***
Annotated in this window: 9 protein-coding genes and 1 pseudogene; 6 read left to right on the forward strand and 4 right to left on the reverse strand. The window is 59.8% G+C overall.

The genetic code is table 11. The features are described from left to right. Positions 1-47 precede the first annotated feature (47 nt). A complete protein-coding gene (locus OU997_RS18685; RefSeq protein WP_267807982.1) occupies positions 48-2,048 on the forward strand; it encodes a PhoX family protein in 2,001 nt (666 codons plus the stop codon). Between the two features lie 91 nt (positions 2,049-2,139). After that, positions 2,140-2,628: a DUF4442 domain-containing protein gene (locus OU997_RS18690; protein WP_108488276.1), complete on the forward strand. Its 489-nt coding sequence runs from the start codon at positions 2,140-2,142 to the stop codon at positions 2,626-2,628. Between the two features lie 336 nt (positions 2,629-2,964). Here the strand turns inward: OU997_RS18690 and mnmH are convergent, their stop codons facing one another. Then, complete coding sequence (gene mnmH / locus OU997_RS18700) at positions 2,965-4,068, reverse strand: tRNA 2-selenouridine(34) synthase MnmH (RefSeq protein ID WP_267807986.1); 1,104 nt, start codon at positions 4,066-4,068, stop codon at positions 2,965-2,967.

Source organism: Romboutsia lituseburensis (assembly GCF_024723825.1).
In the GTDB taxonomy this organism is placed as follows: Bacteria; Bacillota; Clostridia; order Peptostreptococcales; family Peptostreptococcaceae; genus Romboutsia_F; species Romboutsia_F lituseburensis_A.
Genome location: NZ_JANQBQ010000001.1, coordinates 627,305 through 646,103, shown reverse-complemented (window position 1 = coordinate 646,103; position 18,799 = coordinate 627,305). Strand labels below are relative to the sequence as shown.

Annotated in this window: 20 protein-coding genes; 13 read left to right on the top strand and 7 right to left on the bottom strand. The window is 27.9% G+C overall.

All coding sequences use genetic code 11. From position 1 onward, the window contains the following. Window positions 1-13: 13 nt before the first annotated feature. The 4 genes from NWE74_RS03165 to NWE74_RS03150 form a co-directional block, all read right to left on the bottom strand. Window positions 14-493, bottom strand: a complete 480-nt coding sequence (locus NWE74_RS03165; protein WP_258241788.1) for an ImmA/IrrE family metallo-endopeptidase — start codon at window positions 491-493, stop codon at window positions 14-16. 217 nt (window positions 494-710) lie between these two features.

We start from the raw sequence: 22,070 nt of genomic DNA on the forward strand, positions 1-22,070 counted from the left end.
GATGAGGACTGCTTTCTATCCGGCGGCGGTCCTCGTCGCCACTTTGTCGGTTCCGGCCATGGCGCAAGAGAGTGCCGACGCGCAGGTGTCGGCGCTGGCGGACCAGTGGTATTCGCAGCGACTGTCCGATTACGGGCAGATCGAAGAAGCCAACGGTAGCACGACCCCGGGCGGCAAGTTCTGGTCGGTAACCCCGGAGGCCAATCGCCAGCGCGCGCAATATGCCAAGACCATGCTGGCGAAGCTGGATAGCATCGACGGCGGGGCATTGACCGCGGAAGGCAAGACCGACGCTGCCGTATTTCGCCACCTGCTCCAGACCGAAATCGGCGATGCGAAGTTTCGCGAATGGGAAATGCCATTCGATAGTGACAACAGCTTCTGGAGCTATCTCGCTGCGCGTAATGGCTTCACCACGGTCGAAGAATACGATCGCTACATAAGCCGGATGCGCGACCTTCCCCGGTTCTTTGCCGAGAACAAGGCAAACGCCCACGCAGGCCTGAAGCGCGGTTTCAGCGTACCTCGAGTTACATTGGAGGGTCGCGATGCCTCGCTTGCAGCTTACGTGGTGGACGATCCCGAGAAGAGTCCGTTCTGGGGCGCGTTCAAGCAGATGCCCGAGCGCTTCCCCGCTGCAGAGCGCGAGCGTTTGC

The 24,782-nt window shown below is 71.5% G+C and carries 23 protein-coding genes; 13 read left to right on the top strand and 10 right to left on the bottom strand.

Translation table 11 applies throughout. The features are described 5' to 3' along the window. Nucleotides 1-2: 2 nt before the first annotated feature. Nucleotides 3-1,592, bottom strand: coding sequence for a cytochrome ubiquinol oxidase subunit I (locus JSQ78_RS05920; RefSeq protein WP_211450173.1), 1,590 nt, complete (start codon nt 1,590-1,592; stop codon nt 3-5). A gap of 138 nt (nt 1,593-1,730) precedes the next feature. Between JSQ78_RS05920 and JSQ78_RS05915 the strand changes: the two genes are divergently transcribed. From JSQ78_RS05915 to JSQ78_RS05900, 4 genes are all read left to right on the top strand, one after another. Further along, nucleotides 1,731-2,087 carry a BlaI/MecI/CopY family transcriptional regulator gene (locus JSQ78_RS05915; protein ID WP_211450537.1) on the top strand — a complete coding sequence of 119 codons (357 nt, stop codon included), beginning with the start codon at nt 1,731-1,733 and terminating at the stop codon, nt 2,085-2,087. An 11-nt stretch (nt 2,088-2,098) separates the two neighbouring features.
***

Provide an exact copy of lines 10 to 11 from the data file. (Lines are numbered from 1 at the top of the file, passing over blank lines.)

The 24,782-nt window shown below is 71.5% G+C and carries 23 protein-coding genes; 13 read left to right on the top strand and 10 right to left on the bottom strand.

Translation table 11 applies throughout. The features are described 5' to 3' along the window. Nucleotides 1-2: 2 nt before the first annotated feature. Nucleotides 3-1,592, bottom strand: coding sequence for a cytochrome ubiquinol oxidase subunit I (locus JSQ78_RS05920; RefSeq protein WP_211450173.1), 1,590 nt, complete (start codon nt 1,590-1,592; stop codon nt 3-5). A gap of 138 nt (nt 1,593-1,730) precedes the next feature. Between JSQ78_RS05920 and JSQ78_RS05915 the strand changes: the two genes are divergently transcribed. From JSQ78_RS05915 to JSQ78_RS05900, 4 genes are all read left to right on the top strand, one after another. Further along, nucleotides 1,731-2,087 carry a BlaI/MecI/CopY family transcriptional regulator gene (locus JSQ78_RS05915; protein ID WP_211450537.1) on the top strand — a complete coding sequence of 119 codons (357 nt, stop codon included), beginning with the start codon at nt 1,731-1,733 and terminating at the stop codon, nt 2,085-2,087. An 11-nt stretch (nt 2,088-2,098) separates the two neighbouring features.